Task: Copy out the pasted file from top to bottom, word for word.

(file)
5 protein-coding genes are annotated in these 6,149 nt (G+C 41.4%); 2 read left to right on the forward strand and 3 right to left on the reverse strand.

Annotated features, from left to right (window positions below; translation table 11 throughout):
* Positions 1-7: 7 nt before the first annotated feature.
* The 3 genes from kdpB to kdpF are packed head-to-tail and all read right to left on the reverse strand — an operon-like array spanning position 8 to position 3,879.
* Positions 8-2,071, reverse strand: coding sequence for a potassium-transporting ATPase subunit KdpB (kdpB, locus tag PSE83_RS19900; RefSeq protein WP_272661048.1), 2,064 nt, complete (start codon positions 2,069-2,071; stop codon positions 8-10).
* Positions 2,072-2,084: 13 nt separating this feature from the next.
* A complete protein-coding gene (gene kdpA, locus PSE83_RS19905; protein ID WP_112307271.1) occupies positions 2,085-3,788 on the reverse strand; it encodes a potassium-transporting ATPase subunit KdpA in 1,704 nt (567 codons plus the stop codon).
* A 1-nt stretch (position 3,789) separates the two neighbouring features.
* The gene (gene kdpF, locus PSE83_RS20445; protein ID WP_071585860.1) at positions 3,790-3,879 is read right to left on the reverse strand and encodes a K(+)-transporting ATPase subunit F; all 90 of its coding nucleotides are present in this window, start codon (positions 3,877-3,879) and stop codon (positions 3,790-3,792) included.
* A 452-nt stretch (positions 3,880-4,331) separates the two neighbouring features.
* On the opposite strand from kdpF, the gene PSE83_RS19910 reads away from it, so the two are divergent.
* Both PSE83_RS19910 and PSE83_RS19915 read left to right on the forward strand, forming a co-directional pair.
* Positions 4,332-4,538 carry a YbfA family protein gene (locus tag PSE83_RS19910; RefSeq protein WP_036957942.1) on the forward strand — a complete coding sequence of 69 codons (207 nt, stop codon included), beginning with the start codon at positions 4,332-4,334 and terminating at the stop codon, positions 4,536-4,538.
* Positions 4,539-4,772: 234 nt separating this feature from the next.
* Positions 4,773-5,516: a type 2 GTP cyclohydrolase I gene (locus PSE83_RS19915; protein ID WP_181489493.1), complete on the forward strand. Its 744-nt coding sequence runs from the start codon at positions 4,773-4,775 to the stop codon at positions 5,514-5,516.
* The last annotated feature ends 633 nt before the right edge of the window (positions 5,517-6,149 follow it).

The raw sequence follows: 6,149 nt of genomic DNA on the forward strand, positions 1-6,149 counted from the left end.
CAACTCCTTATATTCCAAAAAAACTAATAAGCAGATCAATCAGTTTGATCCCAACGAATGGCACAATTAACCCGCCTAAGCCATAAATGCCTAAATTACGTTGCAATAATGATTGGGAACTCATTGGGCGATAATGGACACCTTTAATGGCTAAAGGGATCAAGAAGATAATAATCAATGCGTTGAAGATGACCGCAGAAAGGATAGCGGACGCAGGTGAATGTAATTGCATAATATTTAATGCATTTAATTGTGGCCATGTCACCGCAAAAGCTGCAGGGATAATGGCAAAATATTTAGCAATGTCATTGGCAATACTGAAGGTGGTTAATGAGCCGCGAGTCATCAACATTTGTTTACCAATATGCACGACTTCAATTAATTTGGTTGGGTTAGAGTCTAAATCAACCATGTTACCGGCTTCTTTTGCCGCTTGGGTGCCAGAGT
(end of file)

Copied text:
5 protein-coding genes are annotated in these 6,149 nt (G+C 41.4%); 2 read left to right on the forward strand and 3 right to left on the reverse strand.

Annotated features, from left to right (window positions below; translation table 11 throughout):
* Positions 1-7: 7 nt before the first annotated feature.
* The 3 genes from kdpB to kdpF are packed head-to-tail and all read right to left on the reverse strand — an operon-like array spanning position 8 to position 3,879.
* Positions 8-2,071, reverse strand: coding sequence for a potassium-transporting ATPase subunit KdpB (kdpB, locus tag PSE83_RS19900; RefSeq protein WP_272661048.1), 2,064 nt, complete (start codon positions 2,069-2,071; stop codon positions 8-10).
* Positions 2,072-2,084: 13 nt separating this feature from the next.
* A complete protein-coding gene (gene kdpA, locus PSE83_RS19905; protein ID WP_112307271.1) occupies positions 2,085-3,788 on the reverse strand; it encodes a potassium-transporting ATPase subunit KdpA in 1,704 nt (567 codons plus the stop codon).
* A 1-nt stretch (position 3,789) separates the two neighbouring features.
* The gene (gene kdpF, locus PSE83_RS20445; protein ID WP_071585860.1) at positions 3,790-3,879 is read right to left on the reverse strand and encodes a K(+)-transporting ATPase subunit F; all 90 of its coding nucleotides are present in this window, start codon (positions 3,877-3,879) and stop codon (positions 3,790-3,792) included.
* A 452-nt stretch (positions 3,880-4,331) separates the two neighbouring features.
* On the opposite strand from kdpF, the gene PSE83_RS19910 reads away from it, so the two are divergent.
* Both PSE83_RS19910 and PSE83_RS19915 read left to right on the forward strand, forming a co-directional pair.
* Positions 4,332-4,538 carry a YbfA family protein gene (locus tag PSE83_RS19910; RefSeq protein WP_036957942.1) on the forward strand — a complete coding sequence of 69 codons (207 nt, stop codon included), beginning with the start codon at positions 4,332-4,334 and terminating at the stop codon, positions 4,536-4,538.
* Positions 4,539-4,772: 234 nt separating this feature from the next.
* Positions 4,773-5,516: a type 2 GTP cyclohydrolase I gene (locus PSE83_RS19915; protein ID WP_181489493.1), complete on the forward strand. Its 744-nt coding sequence runs from the start codon at positions 4,773-4,775 to the stop codon at positions 5,514-5,516.
* The last annotated feature ends 633 nt before the right edge of the window (positions 5,517-6,149 follow it).

The raw sequence follows: 6,149 nt of genomic DNA on the forward strand, positions 1-6,149 counted from the left end.
CAACTCCTTATATTCCAAAAAAACTAATAAGCAGATCAATCAGTTTGATCCCAACGAATGGCACAATTAACCCGCCTAAGCCATAAATGCCTAAATTACGTTGCAATAATGATTGGGAACTCATTGGGCGATAATGGACACCTTTAATGGCTAAAGGGATCAAGAAGATAATAATCAATGCGTTGAAGATGACCGCAGAAAGGATAGCGGACGCAGGTGAATGTAATTGCATAATATTTAATGCATTTAATTGTGGCCATGTCACCGCAAAAGCTGCAGGGATAATGGCAAAATATTTAGCAATGTCATTGGCAATACTGAAGGTGGTTAATGAGCCGCGAGTCATCAACATTTGTTTACCAATATGCACGACTTCAATTAATTTGGTTGGGTTAGAGTCTAAATCAACCATGTTACCGGCTTCTTTTGCCGCTTGGGTGCCAGAGT